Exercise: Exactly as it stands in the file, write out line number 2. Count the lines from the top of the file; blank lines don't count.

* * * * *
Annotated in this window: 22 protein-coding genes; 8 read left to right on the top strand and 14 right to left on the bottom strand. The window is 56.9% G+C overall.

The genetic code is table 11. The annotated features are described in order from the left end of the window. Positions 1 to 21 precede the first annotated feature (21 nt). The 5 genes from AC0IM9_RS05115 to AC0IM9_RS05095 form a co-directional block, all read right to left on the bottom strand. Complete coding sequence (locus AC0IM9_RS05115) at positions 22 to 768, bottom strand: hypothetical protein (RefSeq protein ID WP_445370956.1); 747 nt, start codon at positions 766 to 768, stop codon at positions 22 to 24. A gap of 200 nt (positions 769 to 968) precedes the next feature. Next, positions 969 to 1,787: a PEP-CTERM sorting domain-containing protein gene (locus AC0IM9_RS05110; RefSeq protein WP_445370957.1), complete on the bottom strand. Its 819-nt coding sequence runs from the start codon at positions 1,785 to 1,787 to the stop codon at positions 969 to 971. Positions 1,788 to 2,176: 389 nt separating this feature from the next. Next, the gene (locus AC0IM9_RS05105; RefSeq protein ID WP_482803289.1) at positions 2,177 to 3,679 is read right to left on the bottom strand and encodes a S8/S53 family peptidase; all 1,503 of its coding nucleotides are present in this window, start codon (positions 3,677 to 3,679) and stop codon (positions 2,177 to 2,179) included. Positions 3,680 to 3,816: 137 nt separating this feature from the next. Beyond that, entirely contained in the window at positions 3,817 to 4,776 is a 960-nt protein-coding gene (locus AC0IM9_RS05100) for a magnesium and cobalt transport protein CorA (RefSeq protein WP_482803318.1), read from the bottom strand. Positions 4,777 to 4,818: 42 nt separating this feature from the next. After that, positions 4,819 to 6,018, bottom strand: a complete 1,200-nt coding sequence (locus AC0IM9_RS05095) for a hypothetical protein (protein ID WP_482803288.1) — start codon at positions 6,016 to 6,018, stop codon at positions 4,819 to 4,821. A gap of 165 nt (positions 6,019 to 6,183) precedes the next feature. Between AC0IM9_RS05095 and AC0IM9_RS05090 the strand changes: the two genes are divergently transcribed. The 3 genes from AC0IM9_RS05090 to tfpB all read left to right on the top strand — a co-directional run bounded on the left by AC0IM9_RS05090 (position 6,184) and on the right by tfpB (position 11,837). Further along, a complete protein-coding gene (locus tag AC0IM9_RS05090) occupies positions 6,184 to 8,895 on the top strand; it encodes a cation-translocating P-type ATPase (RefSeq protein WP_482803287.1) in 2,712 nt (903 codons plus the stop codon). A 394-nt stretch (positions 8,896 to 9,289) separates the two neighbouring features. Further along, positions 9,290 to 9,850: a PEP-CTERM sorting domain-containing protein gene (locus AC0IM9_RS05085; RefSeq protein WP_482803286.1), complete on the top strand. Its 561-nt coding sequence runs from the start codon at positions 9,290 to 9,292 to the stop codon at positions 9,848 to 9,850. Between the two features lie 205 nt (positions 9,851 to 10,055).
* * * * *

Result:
The genetic code is table 11. The annotated features are described in order from the left end of the window. Positions 1 to 21 precede the first annotated feature (21 nt). The 5 genes from AC0IM9_RS05115 to AC0IM9_RS05095 form a co-directional block, all read right to left on the bottom strand. Complete coding sequence (locus AC0IM9_RS05115) at positions 22 to 768, bottom strand: hypothetical protein (RefSeq protein ID WP_445370956.1); 747 nt, start codon at positions 766 to 768, stop codon at positions 22 to 24. A gap of 200 nt (positions 769 to 968) precedes the next feature. Next, positions 969 to 1,787: a PEP-CTERM sorting domain-containing protein gene (locus AC0IM9_RS05110; RefSeq protein WP_445370957.1), complete on the bottom strand. Its 819-nt coding sequence runs from the start codon at positions 1,785 to 1,787 to the stop codon at positions 969 to 971. Positions 1,788 to 2,176: 389 nt separating this feature from the next. Next, the gene (locus AC0IM9_RS05105; RefSeq protein ID WP_482803289.1) at positions 2,177 to 3,679 is read right to left on the bottom strand and encodes a S8/S53 family peptidase; all 1,503 of its coding nucleotides are present in this window, start codon (positions 3,677 to 3,679) and stop codon (positions 2,177 to 2,179) included. Positions 3,680 to 3,816: 137 nt separating this feature from the next. Beyond that, entirely contained in the window at positions 3,817 to 4,776 is a 960-nt protein-coding gene (locus AC0IM9_RS05100) for a magnesium and cobalt transport protein CorA (RefSeq protein WP_482803318.1), read from the bottom strand. Positions 4,777 to 4,818: 42 nt separating this feature from the next. After that, positions 4,819 to 6,018, bottom strand: a complete 1,200-nt coding sequence (locus AC0IM9_RS05095) for a hypothetical protein (protein ID WP_482803288.1) — start codon at positions 6,016 to 6,018, stop codon at positions 4,819 to 4,821. A gap of 165 nt (positions 6,019 to 6,183) precedes the next feature. Between AC0IM9_RS05095 and AC0IM9_RS05090 the strand changes: the two genes are divergently transcribed. The 3 genes from AC0IM9_RS05090 to tfpB all read left to right on the top strand — a co-directional run bounded on the left by AC0IM9_RS05090 (position 6,184) and on the right by tfpB (position 11,837). Further along, a complete protein-coding gene (locus tag AC0IM9_RS05090) occupies positions 6,184 to 8,895 on the top strand; it encodes a cation-translocating P-type ATPase (RefSeq protein WP_482803287.1) in 2,712 nt (903 codons plus the stop codon). A 394-nt stretch (positions 8,896 to 9,289) separates the two neighbouring features. Further along, positions 9,290 to 9,850: a PEP-CTERM sorting domain-containing protein gene (locus AC0IM9_RS05085; RefSeq protein WP_482803286.1), complete on the top strand. Its 561-nt coding sequence runs from the start codon at positions 9,290 to 9,292 to the stop codon at positions 9,848 to 9,850. Between the two features lie 205 nt (positions 9,851 to 10,055).